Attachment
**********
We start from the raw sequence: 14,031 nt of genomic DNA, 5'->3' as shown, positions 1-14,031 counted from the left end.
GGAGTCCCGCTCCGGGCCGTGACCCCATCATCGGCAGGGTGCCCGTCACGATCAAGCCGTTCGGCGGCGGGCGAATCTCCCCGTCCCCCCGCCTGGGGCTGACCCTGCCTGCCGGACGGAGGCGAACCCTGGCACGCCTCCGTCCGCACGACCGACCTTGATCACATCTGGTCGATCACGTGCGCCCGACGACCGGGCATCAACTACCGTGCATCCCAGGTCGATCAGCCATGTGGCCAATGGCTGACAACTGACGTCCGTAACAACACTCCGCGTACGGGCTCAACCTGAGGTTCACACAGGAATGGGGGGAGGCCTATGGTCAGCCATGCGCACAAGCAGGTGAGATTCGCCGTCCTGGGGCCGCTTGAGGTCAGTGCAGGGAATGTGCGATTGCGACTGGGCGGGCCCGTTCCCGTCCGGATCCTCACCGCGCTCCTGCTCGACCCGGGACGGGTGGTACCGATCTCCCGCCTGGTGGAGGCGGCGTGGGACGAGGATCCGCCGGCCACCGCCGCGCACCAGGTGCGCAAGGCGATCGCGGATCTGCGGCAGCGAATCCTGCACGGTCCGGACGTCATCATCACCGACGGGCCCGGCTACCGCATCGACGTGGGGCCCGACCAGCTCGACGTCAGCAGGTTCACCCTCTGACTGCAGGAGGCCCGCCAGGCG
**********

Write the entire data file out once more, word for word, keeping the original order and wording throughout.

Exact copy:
We start from the raw sequence: 14,031 nt of genomic DNA, 5'->3' as shown, positions 1-14,031 counted from the left end.
GGAGTCCCGCTCCGGGCCGTGACCCCATCATCGGCAGGGTGCCCGTCACGATCAAGCCGTTCGGCGGCGGGCGAATCTCCCCGTCCCCCCGCCTGGGGCTGACCCTGCCTGCCGGACGGAGGCGAACCCTGGCACGCCTCCGTCCGCACGACCGACCTTGATCACATCTGGTCGATCACGTGCGCCCGACGACCGGGCATCAACTACCGTGCATCCCAGGTCGATCAGCCATGTGGCCAATGGCTGACAACTGACGTCCGTAACAACACTCCGCGTACGGGCTCAACCTGAGGTTCACACAGGAATGGGGGGAGGCCTATGGTCAGCCATGCGCACAAGCAGGTGAGATTCGCCGTCCTGGGGCCGCTTGAGGTCAGTGCAGGGAATGTGCGATTGCGACTGGGCGGGCCCGTTCCCGTCCGGATCCTCACCGCGCTCCTGCTCGACCCGGGACGGGTGGTACCGATCTCCCGCCTGGTGGAGGCGGCGTGGGACGAGGATCCGCCGGCCACCGCCGCGCACCAGGTGCGCAAGGCGATCGCGGATCTGCGGCAGCGAATCCTGCACGGTCCGGACGTCATCATCACCGACGGGCCCGGCTACCGCATCGACGTGGGGCCCGACCAGCTCGACGTCAGCAGGTTCACCCTCTGACTGCAGGAGGCCCGCCAGGCG